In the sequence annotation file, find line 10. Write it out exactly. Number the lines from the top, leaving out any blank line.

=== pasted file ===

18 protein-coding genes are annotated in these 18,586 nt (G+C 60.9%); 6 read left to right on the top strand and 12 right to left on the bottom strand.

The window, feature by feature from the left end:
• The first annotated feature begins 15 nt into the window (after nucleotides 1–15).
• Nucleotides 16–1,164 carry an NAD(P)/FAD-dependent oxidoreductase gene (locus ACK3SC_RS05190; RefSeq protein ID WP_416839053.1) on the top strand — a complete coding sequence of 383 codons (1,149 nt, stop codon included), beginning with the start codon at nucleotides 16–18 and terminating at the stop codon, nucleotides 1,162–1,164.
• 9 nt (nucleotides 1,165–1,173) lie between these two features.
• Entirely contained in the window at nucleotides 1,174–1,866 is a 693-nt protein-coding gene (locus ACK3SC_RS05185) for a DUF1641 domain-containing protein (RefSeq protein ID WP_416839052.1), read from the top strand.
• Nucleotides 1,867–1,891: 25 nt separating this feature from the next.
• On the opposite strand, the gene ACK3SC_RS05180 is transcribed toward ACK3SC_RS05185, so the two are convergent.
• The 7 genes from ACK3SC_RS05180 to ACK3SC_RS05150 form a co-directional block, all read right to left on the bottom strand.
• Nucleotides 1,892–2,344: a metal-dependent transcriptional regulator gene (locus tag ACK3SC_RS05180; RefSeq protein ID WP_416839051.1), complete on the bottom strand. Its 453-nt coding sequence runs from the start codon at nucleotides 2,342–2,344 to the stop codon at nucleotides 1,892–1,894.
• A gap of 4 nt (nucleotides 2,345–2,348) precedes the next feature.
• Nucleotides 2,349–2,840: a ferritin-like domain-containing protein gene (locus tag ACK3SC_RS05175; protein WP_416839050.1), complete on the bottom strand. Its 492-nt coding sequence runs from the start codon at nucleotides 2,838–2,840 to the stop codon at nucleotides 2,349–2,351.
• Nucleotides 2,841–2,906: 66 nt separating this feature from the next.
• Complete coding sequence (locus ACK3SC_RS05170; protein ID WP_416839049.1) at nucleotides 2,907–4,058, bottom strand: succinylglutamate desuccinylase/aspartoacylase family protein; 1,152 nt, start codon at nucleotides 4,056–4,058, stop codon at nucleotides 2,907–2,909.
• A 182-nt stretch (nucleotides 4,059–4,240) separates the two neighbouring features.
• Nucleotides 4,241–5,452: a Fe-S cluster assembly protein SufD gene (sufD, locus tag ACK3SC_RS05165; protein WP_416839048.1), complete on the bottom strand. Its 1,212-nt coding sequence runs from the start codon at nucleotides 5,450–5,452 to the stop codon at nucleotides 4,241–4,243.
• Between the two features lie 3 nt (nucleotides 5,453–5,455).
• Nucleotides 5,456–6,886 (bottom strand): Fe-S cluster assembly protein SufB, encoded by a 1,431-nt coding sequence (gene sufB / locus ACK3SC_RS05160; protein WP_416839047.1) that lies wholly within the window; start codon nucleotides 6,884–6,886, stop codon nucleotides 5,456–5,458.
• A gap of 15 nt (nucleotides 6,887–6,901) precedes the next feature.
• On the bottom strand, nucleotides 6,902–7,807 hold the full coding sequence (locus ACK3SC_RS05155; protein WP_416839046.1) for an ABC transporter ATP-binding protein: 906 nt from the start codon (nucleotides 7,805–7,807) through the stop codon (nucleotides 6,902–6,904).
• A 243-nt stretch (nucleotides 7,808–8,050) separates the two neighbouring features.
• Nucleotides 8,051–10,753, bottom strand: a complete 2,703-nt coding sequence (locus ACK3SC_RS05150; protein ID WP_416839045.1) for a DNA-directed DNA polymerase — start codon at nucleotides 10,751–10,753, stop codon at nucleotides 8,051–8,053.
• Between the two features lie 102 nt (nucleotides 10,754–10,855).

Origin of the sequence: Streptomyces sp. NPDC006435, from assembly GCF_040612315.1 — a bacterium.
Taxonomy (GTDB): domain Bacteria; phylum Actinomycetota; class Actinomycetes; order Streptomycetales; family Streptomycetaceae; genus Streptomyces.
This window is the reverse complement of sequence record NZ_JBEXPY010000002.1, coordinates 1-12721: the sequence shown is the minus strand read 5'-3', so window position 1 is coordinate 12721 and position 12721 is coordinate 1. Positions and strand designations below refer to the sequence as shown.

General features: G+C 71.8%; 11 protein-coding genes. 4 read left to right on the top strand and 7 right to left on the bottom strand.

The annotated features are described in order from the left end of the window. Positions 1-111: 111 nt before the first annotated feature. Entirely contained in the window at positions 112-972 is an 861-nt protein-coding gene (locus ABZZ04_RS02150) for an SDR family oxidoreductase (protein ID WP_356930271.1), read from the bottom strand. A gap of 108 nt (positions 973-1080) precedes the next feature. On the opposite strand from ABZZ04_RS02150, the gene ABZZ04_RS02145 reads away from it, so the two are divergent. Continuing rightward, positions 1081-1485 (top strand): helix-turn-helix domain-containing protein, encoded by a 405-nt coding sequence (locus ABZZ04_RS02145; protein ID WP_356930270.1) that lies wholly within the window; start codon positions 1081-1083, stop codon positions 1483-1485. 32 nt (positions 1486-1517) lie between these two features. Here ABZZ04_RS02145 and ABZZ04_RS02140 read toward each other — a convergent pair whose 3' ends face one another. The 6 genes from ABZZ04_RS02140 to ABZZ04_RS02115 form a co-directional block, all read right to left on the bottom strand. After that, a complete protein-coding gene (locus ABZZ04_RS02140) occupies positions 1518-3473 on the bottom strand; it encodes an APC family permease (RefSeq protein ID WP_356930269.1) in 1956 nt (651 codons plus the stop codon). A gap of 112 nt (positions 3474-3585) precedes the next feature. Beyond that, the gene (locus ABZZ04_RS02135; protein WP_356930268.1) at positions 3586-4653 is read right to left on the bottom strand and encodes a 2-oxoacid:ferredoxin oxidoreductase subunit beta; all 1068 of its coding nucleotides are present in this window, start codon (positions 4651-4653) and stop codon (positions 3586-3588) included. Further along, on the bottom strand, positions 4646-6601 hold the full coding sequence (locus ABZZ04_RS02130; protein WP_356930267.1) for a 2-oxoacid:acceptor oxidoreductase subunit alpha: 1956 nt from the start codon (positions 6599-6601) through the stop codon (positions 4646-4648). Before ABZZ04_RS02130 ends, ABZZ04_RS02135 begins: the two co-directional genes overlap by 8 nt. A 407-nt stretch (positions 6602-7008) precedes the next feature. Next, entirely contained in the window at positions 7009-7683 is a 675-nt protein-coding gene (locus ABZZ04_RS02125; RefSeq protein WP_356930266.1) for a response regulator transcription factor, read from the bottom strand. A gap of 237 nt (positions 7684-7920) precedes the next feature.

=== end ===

• Nucleotides 1,892–2,344: a metal-dependent transcriptional regulator gene (locus tag ACK3SC_RS05180; RefSeq protein ID WP_416839051.1), complete on the bottom strand. Its 453-nt coding sequence runs from the start codon at nucleotides 2,342–2,344 to the stop codon at nucleotides 1,892–1,894.